MP says sorry over hospital kitchens

SHAUN LOWTHORPE A Norfolk MP last night apologised after admitting a report labelling kitchen hygiene standards at the county's flagship hospital among the worst in the country was wrong.

SHAUN LOWTHORPE

A Norfolk MP last night apologised after admitting a report labelling kitchen hygiene standards at the county's flagship hospital among the worst in the country was wrong.

On Monday a report by the Lib Dems ranked the Norfolk and Norwich University Hospital as among the worst six in the country, based on the number of breaches uncovered by environmental health officers.

But Norman Lamb, the party's health spokesman, said the report had over-egged the pudding and not distinguished between serious breaches and minor infringements.

Bosses at the N&N had questioned the findings of the report and yesterday Mr Lamb apologised to the hospital after accepting an invitation to see hygiene standards himself with chief executive Paul Forden and head of catering Nayab Haider.

Mr Lamb hoped his prompt apology would draw a line under the N&N issue, but he insisted that the mishap would not detract from the serious hygiene breaches at other hospitals and the key message that the public had a right to know about cleanliness standards.

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"All the things quoted in the report were accurate; it's a question of what weight you want to give them," he said. "I don't want to mislead or distort, I want to paint an accurate picture and I want to take this to another stage.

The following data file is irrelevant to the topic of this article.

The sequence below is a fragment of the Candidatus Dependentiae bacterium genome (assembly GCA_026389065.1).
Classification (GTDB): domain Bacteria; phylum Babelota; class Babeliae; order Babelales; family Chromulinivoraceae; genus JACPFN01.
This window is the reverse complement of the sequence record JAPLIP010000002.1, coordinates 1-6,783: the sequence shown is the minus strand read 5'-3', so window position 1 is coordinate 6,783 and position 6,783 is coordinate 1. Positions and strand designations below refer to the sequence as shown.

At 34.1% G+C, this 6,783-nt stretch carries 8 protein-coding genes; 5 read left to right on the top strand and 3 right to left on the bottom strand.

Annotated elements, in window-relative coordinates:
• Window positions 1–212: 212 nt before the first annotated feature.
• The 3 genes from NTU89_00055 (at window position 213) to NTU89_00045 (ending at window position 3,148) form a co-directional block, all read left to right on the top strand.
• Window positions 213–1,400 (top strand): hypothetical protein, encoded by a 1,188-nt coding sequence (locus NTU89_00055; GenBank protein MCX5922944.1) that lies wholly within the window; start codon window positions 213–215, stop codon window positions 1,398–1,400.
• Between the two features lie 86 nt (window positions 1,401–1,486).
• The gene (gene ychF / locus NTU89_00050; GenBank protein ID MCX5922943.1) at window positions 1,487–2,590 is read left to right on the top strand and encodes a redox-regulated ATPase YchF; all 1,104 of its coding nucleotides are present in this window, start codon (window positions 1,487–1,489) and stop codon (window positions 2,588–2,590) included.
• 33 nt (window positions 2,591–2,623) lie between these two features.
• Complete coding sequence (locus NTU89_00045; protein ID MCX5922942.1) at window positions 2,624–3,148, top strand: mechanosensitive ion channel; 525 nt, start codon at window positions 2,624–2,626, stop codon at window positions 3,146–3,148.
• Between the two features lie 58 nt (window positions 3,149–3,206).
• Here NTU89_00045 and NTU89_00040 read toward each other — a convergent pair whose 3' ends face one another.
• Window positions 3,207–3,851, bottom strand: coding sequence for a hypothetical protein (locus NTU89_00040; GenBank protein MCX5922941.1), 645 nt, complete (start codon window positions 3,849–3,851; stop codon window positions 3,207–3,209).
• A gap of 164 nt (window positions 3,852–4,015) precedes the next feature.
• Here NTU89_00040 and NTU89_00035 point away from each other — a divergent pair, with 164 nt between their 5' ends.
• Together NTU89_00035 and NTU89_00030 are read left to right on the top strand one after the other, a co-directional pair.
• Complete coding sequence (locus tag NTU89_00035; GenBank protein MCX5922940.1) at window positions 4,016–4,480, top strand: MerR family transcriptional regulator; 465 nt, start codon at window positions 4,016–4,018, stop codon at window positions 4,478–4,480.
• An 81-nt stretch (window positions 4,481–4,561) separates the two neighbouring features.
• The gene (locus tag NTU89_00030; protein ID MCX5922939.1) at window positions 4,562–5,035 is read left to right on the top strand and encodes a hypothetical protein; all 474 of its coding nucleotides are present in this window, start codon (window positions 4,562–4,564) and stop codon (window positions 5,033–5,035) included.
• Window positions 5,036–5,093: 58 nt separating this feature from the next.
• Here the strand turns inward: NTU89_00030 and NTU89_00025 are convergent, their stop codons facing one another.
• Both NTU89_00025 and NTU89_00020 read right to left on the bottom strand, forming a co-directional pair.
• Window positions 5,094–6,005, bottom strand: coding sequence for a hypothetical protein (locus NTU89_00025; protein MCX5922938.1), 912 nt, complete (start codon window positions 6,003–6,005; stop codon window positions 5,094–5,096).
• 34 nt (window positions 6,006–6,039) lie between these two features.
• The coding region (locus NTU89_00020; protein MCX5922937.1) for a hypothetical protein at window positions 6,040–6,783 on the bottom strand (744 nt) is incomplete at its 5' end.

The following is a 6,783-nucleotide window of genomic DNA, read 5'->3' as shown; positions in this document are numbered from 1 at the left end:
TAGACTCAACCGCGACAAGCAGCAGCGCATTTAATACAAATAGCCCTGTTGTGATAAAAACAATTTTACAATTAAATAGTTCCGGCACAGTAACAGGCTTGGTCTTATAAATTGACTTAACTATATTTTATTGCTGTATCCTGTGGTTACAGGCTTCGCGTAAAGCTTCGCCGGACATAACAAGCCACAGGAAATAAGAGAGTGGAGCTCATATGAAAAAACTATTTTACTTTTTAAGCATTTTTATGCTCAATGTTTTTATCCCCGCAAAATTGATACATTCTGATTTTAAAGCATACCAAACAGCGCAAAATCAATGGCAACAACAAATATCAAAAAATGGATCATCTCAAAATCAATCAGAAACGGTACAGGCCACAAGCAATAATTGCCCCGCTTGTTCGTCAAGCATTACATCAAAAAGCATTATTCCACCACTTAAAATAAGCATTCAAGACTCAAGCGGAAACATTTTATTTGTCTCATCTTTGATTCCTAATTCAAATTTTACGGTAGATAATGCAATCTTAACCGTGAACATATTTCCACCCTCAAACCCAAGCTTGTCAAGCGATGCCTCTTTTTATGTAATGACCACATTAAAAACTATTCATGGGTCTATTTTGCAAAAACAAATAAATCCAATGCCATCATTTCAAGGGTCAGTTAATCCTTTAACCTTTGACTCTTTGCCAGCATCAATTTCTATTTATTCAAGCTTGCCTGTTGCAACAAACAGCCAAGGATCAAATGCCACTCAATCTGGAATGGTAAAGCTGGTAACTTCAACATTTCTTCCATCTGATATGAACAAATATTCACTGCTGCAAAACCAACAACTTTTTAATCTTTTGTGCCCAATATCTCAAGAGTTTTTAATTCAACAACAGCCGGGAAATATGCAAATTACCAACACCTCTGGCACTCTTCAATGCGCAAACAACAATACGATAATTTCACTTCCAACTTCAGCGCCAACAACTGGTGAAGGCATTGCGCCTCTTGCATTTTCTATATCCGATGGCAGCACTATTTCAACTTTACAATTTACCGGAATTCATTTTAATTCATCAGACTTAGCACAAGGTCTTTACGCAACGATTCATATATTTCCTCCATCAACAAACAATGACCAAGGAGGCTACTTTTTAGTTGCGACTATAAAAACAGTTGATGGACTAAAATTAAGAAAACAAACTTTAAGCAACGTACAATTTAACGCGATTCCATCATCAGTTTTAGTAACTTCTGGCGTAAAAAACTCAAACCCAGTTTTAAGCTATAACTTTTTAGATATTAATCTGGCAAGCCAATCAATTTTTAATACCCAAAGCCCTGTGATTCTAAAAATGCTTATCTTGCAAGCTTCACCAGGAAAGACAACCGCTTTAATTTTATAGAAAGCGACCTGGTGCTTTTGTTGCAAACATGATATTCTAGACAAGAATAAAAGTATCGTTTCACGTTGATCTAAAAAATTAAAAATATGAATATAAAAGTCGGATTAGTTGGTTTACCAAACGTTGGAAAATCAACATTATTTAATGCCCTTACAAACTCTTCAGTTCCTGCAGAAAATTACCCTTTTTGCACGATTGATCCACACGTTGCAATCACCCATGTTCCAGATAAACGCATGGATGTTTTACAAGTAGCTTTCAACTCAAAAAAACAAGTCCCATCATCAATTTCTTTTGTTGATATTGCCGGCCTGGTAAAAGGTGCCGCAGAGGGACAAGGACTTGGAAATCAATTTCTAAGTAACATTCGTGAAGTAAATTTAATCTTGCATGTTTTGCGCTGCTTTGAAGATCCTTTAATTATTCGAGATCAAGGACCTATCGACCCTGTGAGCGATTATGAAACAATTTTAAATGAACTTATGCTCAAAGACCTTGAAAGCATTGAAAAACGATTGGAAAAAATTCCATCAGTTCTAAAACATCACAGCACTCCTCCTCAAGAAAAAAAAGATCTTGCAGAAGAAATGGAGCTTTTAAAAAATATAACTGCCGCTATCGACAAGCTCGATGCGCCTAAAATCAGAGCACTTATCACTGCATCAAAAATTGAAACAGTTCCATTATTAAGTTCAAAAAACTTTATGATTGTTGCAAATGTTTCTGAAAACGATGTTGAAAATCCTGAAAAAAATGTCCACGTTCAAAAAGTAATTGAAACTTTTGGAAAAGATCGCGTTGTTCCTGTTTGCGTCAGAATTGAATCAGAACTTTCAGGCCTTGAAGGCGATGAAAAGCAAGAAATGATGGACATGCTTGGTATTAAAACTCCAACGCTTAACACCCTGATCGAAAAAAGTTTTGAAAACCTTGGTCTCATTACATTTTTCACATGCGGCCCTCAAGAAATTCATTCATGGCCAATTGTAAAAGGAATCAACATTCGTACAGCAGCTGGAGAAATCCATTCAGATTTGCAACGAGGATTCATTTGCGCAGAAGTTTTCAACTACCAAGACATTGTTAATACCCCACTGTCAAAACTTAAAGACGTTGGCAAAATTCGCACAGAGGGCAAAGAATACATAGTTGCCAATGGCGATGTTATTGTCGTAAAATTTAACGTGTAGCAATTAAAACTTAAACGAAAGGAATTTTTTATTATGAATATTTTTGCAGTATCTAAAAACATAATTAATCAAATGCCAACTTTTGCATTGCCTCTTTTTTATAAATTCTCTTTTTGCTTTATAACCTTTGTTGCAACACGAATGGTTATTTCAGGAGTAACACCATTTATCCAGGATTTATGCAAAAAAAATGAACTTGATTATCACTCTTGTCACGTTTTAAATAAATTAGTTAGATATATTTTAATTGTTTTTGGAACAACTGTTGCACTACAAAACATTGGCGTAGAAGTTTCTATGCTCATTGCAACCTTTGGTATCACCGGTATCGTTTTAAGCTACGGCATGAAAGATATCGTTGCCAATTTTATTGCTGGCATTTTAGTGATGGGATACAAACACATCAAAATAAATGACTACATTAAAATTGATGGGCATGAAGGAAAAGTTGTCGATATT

"The categorisation in their case was unfair and I have accepted that," he said. "That's wrong and I acknowledge that.

"I have always had a close and open relationship with them, and I want to maintain that. I was very impressed with the catering manager - he was passionate and enthusiastic about it and I give him full credit for that," he added. "I want to be open and upfront about this, but I don't want this to detract from the bigger issue." Mr Lamb said he planned to write to ministers detailing how standards could be improved and called for all hygiene reports to be made public.

Hospital spokesman Andrew Stronach welcomed Mr Lamb's U-turn.

"We had serious reservations about the quality of the research, and it would have been nice with hindsight if Norman had got in touch with us beforehand and went through it with us. He is always welcome to call us anytime to check anything."

He added that the council hygiene reports could include ratings to give a clearer picture of standards and said the N&N would not object to reports being published.

"We were delighted that he came in to look first-hand. Our team run a very tight ship and we are proud of them. It's regrettable that the report gives an impression we do not deserve, but we accept he is trying to improve things and support him in making sure the NHS is accountable and open."

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